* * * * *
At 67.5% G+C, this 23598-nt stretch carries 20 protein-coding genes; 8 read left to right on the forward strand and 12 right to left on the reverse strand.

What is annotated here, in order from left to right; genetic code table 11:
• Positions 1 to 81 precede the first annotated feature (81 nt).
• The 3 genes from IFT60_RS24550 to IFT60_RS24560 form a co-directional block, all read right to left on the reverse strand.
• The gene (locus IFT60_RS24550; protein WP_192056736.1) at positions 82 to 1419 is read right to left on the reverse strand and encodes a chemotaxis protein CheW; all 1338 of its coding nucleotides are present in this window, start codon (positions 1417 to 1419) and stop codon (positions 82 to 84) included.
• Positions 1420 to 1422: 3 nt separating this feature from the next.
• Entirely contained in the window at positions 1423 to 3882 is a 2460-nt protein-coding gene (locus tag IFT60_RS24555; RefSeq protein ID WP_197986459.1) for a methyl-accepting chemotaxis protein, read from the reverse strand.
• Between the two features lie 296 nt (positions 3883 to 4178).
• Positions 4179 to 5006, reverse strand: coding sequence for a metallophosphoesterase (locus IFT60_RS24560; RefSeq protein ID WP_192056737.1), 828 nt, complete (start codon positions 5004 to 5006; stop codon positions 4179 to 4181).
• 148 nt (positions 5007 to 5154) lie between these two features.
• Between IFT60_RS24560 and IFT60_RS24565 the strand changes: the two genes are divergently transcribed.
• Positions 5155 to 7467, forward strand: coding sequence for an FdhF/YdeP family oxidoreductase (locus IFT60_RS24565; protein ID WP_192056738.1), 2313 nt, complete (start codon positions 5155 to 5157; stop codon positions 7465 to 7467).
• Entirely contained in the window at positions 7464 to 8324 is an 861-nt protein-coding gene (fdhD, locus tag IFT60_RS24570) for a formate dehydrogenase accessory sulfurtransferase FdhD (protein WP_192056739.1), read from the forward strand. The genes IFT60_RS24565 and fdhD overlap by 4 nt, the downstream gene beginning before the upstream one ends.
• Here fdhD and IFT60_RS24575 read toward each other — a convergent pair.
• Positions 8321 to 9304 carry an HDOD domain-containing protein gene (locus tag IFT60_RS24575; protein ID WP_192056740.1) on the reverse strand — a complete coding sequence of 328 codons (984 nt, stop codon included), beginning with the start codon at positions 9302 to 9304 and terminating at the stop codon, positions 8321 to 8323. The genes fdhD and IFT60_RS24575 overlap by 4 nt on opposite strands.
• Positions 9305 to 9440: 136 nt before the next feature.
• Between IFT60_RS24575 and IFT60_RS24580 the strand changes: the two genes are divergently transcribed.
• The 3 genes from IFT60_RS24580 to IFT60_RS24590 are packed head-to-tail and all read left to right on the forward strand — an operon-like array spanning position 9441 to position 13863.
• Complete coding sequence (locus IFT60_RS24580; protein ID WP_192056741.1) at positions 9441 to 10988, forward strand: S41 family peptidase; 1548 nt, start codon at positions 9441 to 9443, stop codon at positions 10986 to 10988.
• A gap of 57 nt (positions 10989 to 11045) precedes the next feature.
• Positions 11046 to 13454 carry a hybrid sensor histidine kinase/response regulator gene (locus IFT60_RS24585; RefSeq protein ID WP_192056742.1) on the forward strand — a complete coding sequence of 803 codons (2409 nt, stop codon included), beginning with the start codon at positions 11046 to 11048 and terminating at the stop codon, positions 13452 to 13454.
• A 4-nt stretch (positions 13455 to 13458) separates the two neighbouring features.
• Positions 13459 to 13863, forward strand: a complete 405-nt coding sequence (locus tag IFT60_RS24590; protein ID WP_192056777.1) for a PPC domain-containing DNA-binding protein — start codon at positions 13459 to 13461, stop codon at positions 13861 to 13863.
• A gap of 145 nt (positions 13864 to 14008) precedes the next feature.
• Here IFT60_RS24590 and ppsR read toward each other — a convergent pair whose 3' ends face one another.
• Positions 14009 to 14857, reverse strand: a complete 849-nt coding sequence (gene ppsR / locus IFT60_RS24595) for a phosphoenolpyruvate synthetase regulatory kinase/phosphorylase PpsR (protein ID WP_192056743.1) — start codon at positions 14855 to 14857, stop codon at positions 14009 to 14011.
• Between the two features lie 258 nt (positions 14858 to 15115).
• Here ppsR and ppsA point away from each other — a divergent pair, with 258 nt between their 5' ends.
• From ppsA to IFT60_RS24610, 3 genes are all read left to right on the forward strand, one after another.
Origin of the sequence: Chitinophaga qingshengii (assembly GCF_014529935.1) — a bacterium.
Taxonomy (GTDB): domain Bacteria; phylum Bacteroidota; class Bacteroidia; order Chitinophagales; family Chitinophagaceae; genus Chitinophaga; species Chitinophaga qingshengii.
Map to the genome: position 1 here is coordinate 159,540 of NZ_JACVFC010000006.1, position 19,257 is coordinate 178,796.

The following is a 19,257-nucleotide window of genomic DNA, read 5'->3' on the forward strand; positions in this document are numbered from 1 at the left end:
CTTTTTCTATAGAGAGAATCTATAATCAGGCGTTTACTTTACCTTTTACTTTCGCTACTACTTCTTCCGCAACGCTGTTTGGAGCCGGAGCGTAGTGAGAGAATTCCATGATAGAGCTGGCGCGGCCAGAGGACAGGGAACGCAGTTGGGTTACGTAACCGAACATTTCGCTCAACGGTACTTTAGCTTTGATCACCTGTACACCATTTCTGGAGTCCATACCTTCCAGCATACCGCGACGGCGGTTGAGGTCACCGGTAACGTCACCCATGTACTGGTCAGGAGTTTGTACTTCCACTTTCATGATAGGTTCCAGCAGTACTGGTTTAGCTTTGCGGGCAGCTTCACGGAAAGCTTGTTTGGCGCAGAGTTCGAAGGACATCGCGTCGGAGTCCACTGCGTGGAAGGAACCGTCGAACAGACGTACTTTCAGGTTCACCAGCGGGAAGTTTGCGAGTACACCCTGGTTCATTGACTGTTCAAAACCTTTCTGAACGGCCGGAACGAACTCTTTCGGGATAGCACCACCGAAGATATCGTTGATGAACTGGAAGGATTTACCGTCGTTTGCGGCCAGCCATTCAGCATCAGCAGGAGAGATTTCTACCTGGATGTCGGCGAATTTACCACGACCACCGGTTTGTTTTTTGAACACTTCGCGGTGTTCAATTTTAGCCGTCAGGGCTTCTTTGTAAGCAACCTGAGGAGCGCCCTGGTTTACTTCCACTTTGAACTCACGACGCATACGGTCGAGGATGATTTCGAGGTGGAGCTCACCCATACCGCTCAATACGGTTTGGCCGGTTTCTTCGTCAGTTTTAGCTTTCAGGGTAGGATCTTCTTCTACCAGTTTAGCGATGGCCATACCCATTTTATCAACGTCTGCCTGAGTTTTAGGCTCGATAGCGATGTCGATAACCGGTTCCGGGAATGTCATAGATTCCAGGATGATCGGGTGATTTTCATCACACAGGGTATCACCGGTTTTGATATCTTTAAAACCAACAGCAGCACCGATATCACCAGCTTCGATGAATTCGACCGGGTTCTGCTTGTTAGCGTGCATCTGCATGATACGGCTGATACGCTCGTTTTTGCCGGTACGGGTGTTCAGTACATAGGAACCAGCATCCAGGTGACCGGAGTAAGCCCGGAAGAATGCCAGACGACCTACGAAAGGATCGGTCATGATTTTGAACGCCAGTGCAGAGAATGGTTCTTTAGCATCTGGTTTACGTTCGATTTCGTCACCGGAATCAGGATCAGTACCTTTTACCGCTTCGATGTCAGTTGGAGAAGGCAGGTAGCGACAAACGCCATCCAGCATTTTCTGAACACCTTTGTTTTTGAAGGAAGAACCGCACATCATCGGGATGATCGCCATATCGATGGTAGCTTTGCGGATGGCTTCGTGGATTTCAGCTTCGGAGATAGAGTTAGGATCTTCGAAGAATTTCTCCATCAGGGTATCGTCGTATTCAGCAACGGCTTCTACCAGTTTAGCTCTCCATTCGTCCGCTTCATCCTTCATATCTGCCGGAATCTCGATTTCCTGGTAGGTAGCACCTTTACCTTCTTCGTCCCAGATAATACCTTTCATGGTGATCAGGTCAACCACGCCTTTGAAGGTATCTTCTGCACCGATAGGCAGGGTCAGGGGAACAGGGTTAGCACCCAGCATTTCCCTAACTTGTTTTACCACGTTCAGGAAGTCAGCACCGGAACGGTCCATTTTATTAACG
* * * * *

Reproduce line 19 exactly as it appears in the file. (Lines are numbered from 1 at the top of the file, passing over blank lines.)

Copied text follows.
• Complete coding sequence (locus IFT60_RS24580; protein ID WP_192056741.1) at positions 9441 to 10988, forward strand: S41 family peptidase; 1548 nt, start codon at positions 9441 to 9443, stop codon at positions 10986 to 10988.